Lois Duncan wrote many horror novels in her day aimed at late grade school and early high school students. I read many of these for class or other reasons. Her most famous work was adapted into a movie starring Jennifer Love Hewitt and Sarah Michelle Gellar entitled “I Know What You Did last Summer.” Another one of her horror stories is entitled “Don’t Look Behind You,” and I do not think there is any better advice for our beloved Cubs or their fans.
The Cubs control their own destiny. Win four games and the Division is theirs no matter what. There is no need to watch the scoreboard anymore. Milwaukee cannot affect the Cubs. However, the Marlins and Reds sure can. Sure a Brewers loss draws the Cubs closer to the NLDS, but they can earn it themselves. I would love to spend the weekend celebrating a Cubs title and Brian Griese’s first start as a Bear, but unfortunately it may take longer for both.
The Cubs are on a roll having won 11 of their last 15 games. It is simple. Keep it up. The last two weeks reminded me of June and July and helped rebuild the confidence I once had. Do I think the Brewers will run the table, no. But do I think the Cubs need to win at least 3 of the remaining 5 games, most definitely. What good can looking behind us bring? If we are going to play into October we want to ride in on a high note, right? The Cubs stumbled to the finish line in 1998, squeaked out a play-in game victory and immediately became an afterthought. None of us want that to happen again.
I could sit here and regurgitate memory after memory of slowing down and looking back. It is never good. It never works. What sports analogy do you want me to use? We all remember when Russ Wheeler got too consumed with Cole Trickle in Days of Thunder and Tom Cruise’s character flew past him for the Daytona 500 victory. Oh, you want real world example? Well….1969. Fine, there, I said it, destroy me now.
No good can possibly come from worrying about something you cannot control. There is a simple prayer that goes something like this:
“Please give the power to control those things I can and the ability to accept those I cannot.”
As fans we are ultimately powerless, but the players are not. And that is the one reason I am confident. Lou is a battle-tested and proven World Series winning manager. His team is focused on the task at hand. They are ready for the Marlins and the Reds instead of what is happening in Milwaukee. As fans we can look at Milwaukee’s pitching matchups and wish the Brewers would face Peavy at some point. We can hope Pujols destroys Cordero they way he did to Lidge a few years back. We can pray Fielder pulls a Leon Durham, but the players cannot. They must keep their eyes on the proverbial prize and keep moving forward.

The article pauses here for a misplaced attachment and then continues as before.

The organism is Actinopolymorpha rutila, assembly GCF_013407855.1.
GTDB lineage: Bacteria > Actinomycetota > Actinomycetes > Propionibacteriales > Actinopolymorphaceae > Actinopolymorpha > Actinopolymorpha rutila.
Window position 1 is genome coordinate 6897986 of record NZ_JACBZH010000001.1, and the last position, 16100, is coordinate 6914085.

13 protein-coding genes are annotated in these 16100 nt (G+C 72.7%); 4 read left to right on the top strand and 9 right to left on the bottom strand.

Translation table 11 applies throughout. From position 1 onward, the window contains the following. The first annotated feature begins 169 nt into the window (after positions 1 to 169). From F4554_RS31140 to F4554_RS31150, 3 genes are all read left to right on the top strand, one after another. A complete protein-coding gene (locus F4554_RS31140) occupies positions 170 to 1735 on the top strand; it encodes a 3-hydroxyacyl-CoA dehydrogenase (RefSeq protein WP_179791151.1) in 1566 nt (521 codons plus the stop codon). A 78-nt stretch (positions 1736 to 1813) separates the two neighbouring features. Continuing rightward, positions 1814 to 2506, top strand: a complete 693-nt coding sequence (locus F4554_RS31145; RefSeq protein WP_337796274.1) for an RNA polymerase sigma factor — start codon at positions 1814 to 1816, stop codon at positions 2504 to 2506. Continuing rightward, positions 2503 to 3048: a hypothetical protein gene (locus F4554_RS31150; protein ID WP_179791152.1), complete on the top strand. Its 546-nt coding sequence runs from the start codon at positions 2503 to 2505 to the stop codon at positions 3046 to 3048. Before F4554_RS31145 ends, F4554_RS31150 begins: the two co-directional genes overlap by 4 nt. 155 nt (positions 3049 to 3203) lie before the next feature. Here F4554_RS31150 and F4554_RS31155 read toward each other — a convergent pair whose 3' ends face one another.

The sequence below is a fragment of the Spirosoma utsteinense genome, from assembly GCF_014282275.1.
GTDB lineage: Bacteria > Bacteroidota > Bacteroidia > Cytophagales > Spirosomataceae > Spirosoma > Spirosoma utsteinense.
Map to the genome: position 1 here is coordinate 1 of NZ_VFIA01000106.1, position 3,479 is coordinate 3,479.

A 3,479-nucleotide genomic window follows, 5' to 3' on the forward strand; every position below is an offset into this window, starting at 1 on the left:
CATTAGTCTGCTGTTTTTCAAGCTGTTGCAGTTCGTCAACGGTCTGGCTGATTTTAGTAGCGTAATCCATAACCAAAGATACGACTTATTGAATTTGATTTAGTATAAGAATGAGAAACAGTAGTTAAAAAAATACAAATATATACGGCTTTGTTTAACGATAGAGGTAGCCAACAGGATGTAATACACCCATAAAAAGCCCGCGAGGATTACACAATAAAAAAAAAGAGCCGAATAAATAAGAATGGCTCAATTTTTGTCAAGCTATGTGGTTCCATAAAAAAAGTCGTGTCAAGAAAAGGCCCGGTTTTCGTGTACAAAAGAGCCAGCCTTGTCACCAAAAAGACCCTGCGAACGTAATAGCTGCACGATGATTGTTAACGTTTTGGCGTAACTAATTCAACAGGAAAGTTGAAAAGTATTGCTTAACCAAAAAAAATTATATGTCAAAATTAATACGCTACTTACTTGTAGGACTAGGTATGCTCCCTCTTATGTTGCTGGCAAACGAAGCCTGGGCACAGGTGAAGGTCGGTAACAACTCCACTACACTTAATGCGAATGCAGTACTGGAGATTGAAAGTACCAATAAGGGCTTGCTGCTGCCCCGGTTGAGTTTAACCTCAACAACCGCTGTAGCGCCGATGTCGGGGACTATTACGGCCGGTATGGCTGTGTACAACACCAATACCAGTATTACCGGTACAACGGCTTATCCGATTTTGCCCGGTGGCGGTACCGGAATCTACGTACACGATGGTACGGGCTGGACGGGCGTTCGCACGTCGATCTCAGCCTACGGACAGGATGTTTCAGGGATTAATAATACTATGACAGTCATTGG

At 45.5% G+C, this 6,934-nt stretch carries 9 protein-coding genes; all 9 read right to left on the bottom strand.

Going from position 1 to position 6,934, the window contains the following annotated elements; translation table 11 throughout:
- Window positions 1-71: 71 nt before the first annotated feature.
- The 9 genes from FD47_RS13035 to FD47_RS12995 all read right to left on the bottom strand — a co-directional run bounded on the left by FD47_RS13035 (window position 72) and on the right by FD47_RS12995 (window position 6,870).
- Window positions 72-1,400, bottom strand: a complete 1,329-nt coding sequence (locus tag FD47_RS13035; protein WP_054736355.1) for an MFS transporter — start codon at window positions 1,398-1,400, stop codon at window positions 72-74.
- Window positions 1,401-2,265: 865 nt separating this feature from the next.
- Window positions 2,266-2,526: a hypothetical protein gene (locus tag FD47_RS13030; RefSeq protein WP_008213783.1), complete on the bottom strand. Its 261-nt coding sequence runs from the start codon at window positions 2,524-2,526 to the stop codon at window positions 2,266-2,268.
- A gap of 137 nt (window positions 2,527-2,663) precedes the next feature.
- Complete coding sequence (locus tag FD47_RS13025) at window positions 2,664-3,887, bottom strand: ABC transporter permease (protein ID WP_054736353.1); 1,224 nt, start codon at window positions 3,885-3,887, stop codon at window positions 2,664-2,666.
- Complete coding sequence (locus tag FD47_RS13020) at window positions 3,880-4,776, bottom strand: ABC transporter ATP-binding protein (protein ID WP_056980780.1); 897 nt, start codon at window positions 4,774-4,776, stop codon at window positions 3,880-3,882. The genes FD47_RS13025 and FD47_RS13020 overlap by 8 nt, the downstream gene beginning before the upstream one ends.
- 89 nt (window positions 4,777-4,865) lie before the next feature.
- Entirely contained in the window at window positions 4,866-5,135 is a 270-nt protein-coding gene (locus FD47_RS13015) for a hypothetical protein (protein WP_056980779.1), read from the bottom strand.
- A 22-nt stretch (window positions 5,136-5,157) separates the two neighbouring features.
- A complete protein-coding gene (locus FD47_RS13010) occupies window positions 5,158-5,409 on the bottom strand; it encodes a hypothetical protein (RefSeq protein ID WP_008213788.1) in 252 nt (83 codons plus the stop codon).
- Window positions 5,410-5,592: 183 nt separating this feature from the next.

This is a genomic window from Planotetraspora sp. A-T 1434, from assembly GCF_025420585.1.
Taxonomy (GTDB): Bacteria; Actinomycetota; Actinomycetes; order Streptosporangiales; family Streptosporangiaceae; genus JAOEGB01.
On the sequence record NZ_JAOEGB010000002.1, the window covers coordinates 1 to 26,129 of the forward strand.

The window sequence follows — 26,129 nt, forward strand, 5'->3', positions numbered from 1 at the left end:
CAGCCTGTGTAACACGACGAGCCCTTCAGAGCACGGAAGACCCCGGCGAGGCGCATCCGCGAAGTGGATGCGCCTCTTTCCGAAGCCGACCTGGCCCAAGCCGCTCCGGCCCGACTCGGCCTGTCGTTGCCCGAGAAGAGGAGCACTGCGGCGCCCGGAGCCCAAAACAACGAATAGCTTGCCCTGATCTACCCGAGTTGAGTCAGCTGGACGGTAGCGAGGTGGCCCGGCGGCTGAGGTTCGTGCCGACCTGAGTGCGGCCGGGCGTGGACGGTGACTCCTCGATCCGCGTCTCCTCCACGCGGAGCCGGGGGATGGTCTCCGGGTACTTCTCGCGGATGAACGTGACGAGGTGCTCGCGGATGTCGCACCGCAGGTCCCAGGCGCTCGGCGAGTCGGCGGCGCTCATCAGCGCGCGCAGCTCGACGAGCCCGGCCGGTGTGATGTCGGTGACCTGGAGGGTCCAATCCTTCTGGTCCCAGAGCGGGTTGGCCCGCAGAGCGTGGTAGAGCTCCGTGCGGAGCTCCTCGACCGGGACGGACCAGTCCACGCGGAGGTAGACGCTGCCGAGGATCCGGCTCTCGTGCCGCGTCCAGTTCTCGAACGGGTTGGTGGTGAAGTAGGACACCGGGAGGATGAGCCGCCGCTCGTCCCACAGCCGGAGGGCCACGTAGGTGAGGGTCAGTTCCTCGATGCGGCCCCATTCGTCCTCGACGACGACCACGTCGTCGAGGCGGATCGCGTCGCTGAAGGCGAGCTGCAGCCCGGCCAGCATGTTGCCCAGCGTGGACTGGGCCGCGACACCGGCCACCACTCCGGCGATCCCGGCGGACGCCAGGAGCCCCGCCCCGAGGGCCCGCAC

If you expect the Cubs to do anything in the post-season then they cannot stumble at the finish line. Winning four or five of six is the best way to finish the season. It is the best way to enter the playoffs and provides a great deal of confidence for a team and its city.
I am heading to Milwaukee Friday morning for a wedding that evening. When I begin my 90 mile journey home down the Edens on Saturday morning I hope the Division issue is no longer in doubt. I want to walk in to Mars Cheese Castle off of 94 and be the only one in that small Wisconsin store buying cheese in celebration instead of in mourning. I want to be surrounded by hundreds hoping to find a morsel of hope in a morsel of cheese.
I want to see throngs of people searching for a pint of hope in a pint of beer.
I like beer and cheese, but I love Chicago. And for once I want my favorite city to be known for something more than food and drink. For once I want it to be known as the hometown of the Chicago Cubs, World Series Champions.
And if not, well, I will take deep dish pizza over string cheese any day of the week.
Stay Classy Cubs Fans